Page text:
Facebook's an appalling spy machine? That's what WikiLeakers founder (and Martina Navratilova impersonator) Julian Assange is saying. In an interview with Russia Times, the floppy-haired leaker extraordinaire declares:
Facebook in particular is the most appalling spying machine that has ever been invented. Here we have the world's most comprehensive database about people, their relationships, their names, their addresses, their locations and the communications with each other, their relatives, all sitting within the United States, all accessible to US intelligence. Facebook, Google, Yahoo -- all these major US organizations have built-in interfaces for US intelligence. It's not a matter of serving a subpoena. They have an interface that they have developed for US intelligence to use.
Now, is it the case that Facebook is actually run by U.S. intelligence? No, it's not like that. It's simply that U.S. intelligence is able to bring to bear legal and political pressure on them. And it's costly for them to hand out records one by one, so they have automated the process. Everyone should understand that when they add their friends to Facebook, they are doing free work for United States intelligence agencies in building this database for them.
How does Mr. Assange come to be in possession of this knowledge? I suspect he made a few rather large logical leaps, based on the confidential document WikiLeaks just made available on PublicIntelligence.net: Facebook's 2010 Law Enforcement Guidelines.
(Facebook's response follows in the update at the bottom of this post.)
Those guidelines are worth a few words. But first, some reactions to what Assange said.
There's no way Assange can assert that Facebook is "the world's most comprehensive database" about anything, unless his sources at the NSA are much better than I suspect. He'd have to be very intimate with the details of every other large database out there to make that claim. That's extremely unlikely.
True, Facebook is large. Comprehensive? Not so much. If anything, it's extremely incomplete and deeply unreliable. (Think about it: Are all the people in your Friends list really your friends? Do you tell the truth all the time? Is that your real age?)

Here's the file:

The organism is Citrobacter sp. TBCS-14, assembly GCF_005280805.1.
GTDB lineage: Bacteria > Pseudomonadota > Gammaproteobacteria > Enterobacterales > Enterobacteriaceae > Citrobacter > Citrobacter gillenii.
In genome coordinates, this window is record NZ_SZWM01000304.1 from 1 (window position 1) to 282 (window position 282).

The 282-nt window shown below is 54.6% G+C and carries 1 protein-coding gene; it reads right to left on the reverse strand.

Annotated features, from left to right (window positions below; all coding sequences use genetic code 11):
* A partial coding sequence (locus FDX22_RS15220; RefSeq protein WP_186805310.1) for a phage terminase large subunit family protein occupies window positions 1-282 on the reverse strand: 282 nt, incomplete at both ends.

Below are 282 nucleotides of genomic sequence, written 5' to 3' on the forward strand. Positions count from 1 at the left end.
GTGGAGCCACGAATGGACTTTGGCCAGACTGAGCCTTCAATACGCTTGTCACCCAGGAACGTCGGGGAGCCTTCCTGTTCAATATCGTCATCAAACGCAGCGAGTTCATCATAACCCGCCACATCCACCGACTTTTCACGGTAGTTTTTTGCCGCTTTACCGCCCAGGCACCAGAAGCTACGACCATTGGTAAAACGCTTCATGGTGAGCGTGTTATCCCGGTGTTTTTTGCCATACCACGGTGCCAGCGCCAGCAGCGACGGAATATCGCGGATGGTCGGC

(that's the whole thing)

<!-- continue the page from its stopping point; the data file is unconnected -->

That bit about Facebook, Google, Yahoo et al having a ‘special interface' just for U.S. spy agencies, no subpoena needed? I think Julian's been huffing the Reddi-Wip again. It's highly doubtful any of these organizations would just hand over non-publically-available data without some kind of legal writ -- a subpoena, search warrant, National Security Letter, etc -- let alone build their own little back door for spies to use. Imagine the outcry if that were true.
In fact, this is what the Facebook legal guidelines are all about -- how to legally request such information, on a case by case basis, which Facebook then provides. Not an automated process, not one-stop shopping for spies.
What's interesting about Facebook's 2010 Guidelines? A few things.
* Generally speaking, Facebook can produce 90 days' worth of data on every person. That includes your contact info, news feed, status updates, notes, wall posts, friends list, groups list, any events you'd said you'd attend, photos you've posted, photos where others have tagged you, and a list of the videos you've posted.
Facebook may also be able to retrieve any private messages you haven't deleted, and can go back even further than 90 days, if needed, but that apparently requires more effort.
* Facebook makes no guarantees about being able to retrieve IP logs or at least complete records of IP logs. So if the cops want to know every single time and place you logged into Facebook, they're probably out of luck.
* Facebook asks law enforcement for a scosh more documentation with each request (ie, badge numbers) than it used to. And it notes that if law enforcement authorities identify a fake Facebook account, or one that otherwise violates Facebook's terms and conditions, they will nuke that account unless specifically requested otherwise.
If law enforcement creates a fake Facebook account or one that violates the terms - say, to go undercover and befriend a suspected bad guy -- Facebook will nuke that one as well. (Take that, you wannabe Donny Brasco.)
Does that make Facebook a treasure trove for potential investigators? Absolutely. Facebook data has played a part in several well-publicized arrests; at this point I'm sure it's standard operating procedure to look at the Facebook (and other online accounts) of anyone who wanders into the cross hairs of Johnny Law. Just like your cell phone.
If any of this is a surprise to you, maybe you should be paying closer attention (or watching more TV shows about police forensics). Does that make Facebook the most appalling spy machine ever? Only if you're a publicity seeking paranoid.
Update: Facebook spokeshuman Andrew Noyes responded with the following statement:
We don't respond to pressure, we respond to compulsory legal process. There has never been a time we have been pressured to turn over data. We fight every time we believe the legal process is insufficient. The legal standards for compelling a company to turn over data are determined by the laws of the country, and we respect that standard.
So how many legal requests did Facebook receive last year, and how many did it fufill? Noyes responds thusly:
Currently, we don't make those figures public. I can tell you that we do receive a significant volume of third party data requests and we review each request individually for legal sufficiency before responding, and have a dedicated team of CIPP certified professionals responsible for managing requests (and that team is supervised by two former federal cybercrime prosecutors who are experts in the law in this area).